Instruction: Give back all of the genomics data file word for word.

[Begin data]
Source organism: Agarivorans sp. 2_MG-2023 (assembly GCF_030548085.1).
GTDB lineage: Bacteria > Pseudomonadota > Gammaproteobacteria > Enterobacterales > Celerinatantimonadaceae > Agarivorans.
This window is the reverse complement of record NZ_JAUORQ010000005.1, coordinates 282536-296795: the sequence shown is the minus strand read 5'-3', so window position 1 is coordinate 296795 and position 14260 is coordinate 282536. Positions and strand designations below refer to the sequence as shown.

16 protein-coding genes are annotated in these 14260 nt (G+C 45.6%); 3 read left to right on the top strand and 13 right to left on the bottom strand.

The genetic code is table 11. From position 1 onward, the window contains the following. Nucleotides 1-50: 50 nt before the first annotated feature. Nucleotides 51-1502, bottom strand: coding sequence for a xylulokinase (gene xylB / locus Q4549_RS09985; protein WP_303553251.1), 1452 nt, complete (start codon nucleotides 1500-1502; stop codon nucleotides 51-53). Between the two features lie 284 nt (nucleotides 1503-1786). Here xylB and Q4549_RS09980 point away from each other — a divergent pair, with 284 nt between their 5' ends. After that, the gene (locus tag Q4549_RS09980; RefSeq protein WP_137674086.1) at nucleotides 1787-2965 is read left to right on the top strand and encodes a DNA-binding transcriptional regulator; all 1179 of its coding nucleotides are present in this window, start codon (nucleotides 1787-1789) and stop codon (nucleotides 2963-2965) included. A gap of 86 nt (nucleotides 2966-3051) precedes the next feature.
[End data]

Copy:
Source organism: Agarivorans sp. 2_MG-2023 (assembly GCF_030548085.1).
GTDB lineage: Bacteria > Pseudomonadota > Gammaproteobacteria > Enterobacterales > Celerinatantimonadaceae > Agarivorans.
This window is the reverse complement of record NZ_JAUORQ010000005.1, coordinates 282536-296795: the sequence shown is the minus strand read 5'-3', so window position 1 is coordinate 296795 and position 14260 is coordinate 282536. Positions and strand designations below refer to the sequence as shown.

16 protein-coding genes are annotated in these 14260 nt (G+C 45.6%); 3 read left to right on the top strand and 13 right to left on the bottom strand.

The genetic code is table 11. From position 1 onward, the window contains the following. Nucleotides 1-50: 50 nt before the first annotated feature. Nucleotides 51-1502, bottom strand: coding sequence for a xylulokinase (gene xylB / locus Q4549_RS09985; protein WP_303553251.1), 1452 nt, complete (start codon nucleotides 1500-1502; stop codon nucleotides 51-53). Between the two features lie 284 nt (nucleotides 1503-1786). Here xylB and Q4549_RS09980 point away from each other — a divergent pair, with 284 nt between their 5' ends. After that, the gene (locus tag Q4549_RS09980; RefSeq protein WP_137674086.1) at nucleotides 1787-2965 is read left to right on the top strand and encodes a DNA-binding transcriptional regulator; all 1179 of its coding nucleotides are present in this window, start codon (nucleotides 1787-1789) and stop codon (nucleotides 2963-2965) included. A gap of 86 nt (nucleotides 2966-3051) precedes the next feature.